WASHINGTON – A US and French move to disable emergency oxygen supplies in aircraft bathrooms as a security measure sparked objections Friday from French pilots and a US group who said it endangers passengers.
The US Federal Aviation Administration disclosed Thursday it had recently ordered US airlines to disable the chemical oxygen generators in the bathrooms “to eliminate a potential safety and security vulnerability.”
The FAA said the airlines had already complied with the order, which was given quietly to avoid publicizing the potential vulnerability before it could be fixed.
“This proactive measure will help keep travelers as safe and secure as possible.”
The concern was that the oxygen supply system in the toilet could be dismantled and employed in an attack on the passengers or aircraft.
The European Aviation Safety Agency said France was the only country in Europe to have implemented the same measure, and a French pilots group said Canada had done so as well.
The FAA said that work was ongoing to develop safer emergency oxygen systems for toilets, and in the meantime flight attendants were being asked to make checking toilets a priority whenever oxygen masks are deployed in the cabin.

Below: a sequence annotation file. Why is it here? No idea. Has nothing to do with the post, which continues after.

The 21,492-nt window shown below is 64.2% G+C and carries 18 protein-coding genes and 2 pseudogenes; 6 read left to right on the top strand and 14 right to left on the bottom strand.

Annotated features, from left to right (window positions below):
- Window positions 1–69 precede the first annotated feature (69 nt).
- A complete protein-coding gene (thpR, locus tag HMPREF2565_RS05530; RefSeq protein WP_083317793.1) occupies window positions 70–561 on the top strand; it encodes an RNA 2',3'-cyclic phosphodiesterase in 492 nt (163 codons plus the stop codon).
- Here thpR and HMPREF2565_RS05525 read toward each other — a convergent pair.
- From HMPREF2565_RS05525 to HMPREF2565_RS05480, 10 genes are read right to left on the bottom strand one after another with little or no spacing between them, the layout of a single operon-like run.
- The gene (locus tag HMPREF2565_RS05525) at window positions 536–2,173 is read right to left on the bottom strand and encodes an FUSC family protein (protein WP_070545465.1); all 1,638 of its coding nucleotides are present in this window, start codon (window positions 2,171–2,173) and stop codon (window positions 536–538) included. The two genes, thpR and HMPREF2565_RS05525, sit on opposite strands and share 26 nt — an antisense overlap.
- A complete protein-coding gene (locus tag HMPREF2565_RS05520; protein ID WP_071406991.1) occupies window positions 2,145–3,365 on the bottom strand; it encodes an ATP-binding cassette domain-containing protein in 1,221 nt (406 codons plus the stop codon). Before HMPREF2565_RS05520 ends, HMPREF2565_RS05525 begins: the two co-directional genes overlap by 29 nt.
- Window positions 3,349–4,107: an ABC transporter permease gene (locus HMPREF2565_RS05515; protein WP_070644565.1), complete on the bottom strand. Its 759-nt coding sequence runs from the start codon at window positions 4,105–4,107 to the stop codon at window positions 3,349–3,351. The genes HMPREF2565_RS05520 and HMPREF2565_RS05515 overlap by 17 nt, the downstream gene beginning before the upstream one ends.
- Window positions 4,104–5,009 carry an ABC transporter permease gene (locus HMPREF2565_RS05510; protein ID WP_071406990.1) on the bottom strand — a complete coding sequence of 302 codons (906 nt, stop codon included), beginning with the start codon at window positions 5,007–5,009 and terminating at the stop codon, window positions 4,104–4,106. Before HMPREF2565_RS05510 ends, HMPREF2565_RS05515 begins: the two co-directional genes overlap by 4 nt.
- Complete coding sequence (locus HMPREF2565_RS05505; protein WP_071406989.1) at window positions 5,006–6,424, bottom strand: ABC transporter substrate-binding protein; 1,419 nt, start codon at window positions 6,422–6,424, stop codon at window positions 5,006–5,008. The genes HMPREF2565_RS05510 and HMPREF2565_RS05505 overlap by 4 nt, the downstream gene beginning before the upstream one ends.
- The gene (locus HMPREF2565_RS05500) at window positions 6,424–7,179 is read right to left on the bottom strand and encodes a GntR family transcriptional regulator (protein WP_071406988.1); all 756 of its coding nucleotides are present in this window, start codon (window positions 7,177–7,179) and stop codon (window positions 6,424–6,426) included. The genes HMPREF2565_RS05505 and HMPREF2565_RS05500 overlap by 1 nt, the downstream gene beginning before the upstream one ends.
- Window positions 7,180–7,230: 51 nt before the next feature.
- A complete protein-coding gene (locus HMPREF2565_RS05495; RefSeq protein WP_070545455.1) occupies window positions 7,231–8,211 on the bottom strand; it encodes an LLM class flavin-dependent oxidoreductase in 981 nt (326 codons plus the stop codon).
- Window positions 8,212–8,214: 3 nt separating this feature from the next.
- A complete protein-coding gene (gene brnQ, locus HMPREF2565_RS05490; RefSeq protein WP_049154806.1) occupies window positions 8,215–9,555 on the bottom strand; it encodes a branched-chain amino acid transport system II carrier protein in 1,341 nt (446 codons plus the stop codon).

“Rapid decompression events on commercial aircraft are extremely rare,” the FAA said in a statement.
But on Friday French pilots said that passengers are now in danger if they are caught in aircraft bathrooms during a sudden loss of pressure in the aircraft cabin.
Without access to emergency oxygen, such passengers could pass out or even die, according to Yves Deshayes, spokesman of the main French pilots union, the SNPL.
“We criticize the fact that no other alternative mechanism has been established in case of depressurization,” he said.
Kate Hanni of passengers advocate group FlyersRights.org accused the FAA of gambling that the problem would never come up.
“So, the FAA is calculating, in fact, that there will not be a decompression,” she wrote on the group’s website.
“If that’s so, then heck, let’s take all the oxygen systems out of aircraft. Think of the weight and fuel savings!”